Just imagine the consequences of a different outcome at Wembley last Tuesday night. Had Robert Lewandowski accepted that early chance, he might have condemned England to a play‑off against more formidable opposition: France, say, or Sweden, who scored four goals against Roy Hodgson's team less than a year ago. A passage to Brazil would have looked uncertain, to say the least.
At that point we might have found ourselves peering through a different lens at the events that took place a couple of hours earlier at Portman Road, where Gareth Southgate's Under-21s side delivered an impressively fluent 5-0 victory over Lithuania in their qualifying match for the European Championship. The call would have been immediate: out with the old, in with the new.
It was the demand heard after the past two World Cups. In 2006, as bags were packed in Baden-Baden, some of us thought the future might belong to the generation represented by the squad's teenagers: Aaron Lennon and Theo Walcott, untainted by failure. Four years later, in the wake of humiliation in South Africa, the names for the future included Josh McEachran and Jack Rodwell, who have not made the expected progress, and Jack Wilshere, who has.
The seniors' success against Poland this week stifled such calls – at least until their performance at next summer's finals can be analysed. Which means that a calmer look can be taken at the next generation, and at their prospects of making a contribution to the Brazilian campaign.
From the matches in Ipswich and north London, it could be inferred that both teams were set up to play the same way: two centre‑backs, two dynamic full-backs, two central midfielders with licence to move forward while the other stayed back, two fast wingers, and a No10 playing off a central striker. Nothing revolutionary there, but plenty in the individual attributes and performances to represent a measurable evolution, albeit against limited opponents.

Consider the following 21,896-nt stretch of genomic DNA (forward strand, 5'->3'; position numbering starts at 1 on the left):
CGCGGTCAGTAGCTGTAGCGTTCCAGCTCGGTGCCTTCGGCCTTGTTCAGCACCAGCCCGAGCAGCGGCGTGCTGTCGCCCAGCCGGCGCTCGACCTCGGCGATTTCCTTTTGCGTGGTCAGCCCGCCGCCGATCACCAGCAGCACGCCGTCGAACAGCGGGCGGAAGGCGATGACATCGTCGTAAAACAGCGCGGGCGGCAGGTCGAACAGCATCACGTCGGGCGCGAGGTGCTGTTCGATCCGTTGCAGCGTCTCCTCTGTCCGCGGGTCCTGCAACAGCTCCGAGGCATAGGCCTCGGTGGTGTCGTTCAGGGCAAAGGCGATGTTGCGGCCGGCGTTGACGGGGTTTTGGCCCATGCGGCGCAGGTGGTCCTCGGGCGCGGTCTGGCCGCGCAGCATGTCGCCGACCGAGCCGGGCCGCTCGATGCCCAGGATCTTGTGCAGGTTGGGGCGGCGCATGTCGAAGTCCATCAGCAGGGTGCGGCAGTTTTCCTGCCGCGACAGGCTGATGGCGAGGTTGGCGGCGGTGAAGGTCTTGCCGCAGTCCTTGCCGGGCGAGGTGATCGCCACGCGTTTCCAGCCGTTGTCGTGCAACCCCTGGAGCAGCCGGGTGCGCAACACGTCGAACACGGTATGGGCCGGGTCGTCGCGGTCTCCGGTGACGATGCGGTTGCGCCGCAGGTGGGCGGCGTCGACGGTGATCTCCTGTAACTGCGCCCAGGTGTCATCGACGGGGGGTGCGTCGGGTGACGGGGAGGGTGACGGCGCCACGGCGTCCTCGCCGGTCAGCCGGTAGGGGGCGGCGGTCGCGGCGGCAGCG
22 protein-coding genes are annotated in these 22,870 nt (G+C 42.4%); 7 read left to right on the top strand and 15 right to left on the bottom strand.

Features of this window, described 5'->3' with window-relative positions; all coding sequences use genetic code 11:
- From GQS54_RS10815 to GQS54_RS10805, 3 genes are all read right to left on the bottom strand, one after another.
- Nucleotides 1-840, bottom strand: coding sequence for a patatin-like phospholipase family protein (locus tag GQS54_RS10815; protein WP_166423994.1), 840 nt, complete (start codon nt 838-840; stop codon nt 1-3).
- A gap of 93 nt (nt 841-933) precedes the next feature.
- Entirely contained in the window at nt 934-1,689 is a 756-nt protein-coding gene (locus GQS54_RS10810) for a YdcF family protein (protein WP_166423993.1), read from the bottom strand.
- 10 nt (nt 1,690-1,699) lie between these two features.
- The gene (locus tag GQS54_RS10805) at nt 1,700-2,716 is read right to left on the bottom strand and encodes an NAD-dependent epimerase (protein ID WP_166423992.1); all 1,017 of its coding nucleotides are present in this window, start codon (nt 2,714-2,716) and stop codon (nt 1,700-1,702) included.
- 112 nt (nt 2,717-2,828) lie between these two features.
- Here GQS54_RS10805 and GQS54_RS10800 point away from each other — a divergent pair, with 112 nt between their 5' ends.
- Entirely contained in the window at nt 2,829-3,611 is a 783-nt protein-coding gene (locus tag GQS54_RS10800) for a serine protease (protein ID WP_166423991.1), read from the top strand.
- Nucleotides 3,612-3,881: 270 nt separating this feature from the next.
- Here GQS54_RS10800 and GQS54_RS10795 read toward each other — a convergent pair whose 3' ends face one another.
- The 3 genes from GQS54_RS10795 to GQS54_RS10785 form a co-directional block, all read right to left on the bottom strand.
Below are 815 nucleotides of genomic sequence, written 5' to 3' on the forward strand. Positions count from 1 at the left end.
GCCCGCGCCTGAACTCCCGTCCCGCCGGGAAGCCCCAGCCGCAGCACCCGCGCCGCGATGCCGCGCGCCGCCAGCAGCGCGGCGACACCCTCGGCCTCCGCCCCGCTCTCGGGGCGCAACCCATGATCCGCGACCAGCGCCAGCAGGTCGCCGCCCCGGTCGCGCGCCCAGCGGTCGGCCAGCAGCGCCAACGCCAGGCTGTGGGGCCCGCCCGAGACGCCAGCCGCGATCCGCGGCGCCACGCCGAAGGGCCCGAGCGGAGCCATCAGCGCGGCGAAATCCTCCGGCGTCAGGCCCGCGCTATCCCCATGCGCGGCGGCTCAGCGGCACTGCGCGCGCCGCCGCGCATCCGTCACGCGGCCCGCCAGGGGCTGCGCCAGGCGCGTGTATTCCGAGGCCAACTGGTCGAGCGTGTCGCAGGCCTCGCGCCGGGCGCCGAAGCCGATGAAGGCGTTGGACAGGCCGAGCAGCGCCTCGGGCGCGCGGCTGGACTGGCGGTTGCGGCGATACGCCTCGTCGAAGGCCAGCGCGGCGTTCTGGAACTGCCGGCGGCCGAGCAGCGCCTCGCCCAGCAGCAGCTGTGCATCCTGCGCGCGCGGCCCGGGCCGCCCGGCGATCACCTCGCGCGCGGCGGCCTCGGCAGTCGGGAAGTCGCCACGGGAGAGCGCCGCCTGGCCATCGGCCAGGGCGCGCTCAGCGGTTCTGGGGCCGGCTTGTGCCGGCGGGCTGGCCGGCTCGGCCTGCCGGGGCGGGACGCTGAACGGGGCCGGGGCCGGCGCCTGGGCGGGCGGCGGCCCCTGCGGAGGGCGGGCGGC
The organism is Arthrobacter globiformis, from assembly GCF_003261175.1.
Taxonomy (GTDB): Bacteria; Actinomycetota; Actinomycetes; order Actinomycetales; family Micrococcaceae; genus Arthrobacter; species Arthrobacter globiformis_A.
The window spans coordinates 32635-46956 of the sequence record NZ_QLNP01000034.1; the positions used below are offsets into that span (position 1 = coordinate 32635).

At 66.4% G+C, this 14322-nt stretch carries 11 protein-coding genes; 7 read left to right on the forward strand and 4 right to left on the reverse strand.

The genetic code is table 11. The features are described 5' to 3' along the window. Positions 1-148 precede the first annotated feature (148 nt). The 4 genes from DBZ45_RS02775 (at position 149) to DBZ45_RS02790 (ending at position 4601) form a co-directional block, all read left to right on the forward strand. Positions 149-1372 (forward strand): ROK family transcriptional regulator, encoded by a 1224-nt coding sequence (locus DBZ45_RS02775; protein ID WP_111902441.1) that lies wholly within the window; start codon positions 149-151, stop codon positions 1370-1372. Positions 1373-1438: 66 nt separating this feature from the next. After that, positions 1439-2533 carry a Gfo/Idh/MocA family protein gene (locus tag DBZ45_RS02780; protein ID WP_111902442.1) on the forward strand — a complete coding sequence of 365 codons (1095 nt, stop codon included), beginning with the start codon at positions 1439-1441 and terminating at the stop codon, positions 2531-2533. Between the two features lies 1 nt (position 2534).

"We're certainly linking closely with Roy," Southgate told me on Friday. "I sit with him when we're picking our players so that the movement between the squads is fluid and there are no misunderstandings. And we're in agreement in terms of the way we want our teams to play. There are one or two principles of movement in possession that he put in place when he took charge of the Under-21s in August.
"These have been matches we've been expected to win, and they've given us a chance to work on controlled possession and the desire to win the ball back as quickly as possible. We've been averaging well over 550 passes per match and on Tuesday I think it was over 700. They seem to be enjoying it."
It was easy to watch the rerun of Tuesday's match and imagine almost any of Southgate's players replacing his counterpart in the senior side: Jack Robinson for Leighton Baines, the very impressive James Ward-Prowse for Steven Gerrard, Wilfried Zaha for Danny Welbeck, or Saido Berahino for Daniel Sturridge. And in Ravel Morrison they have a player who looks capable of succeeding Wayne Rooney. Both of them played the conventional No10 role on Tuesday, looking equally comfortable with the scope it gave them. And both scored goals, which is an important facet of a No10's game.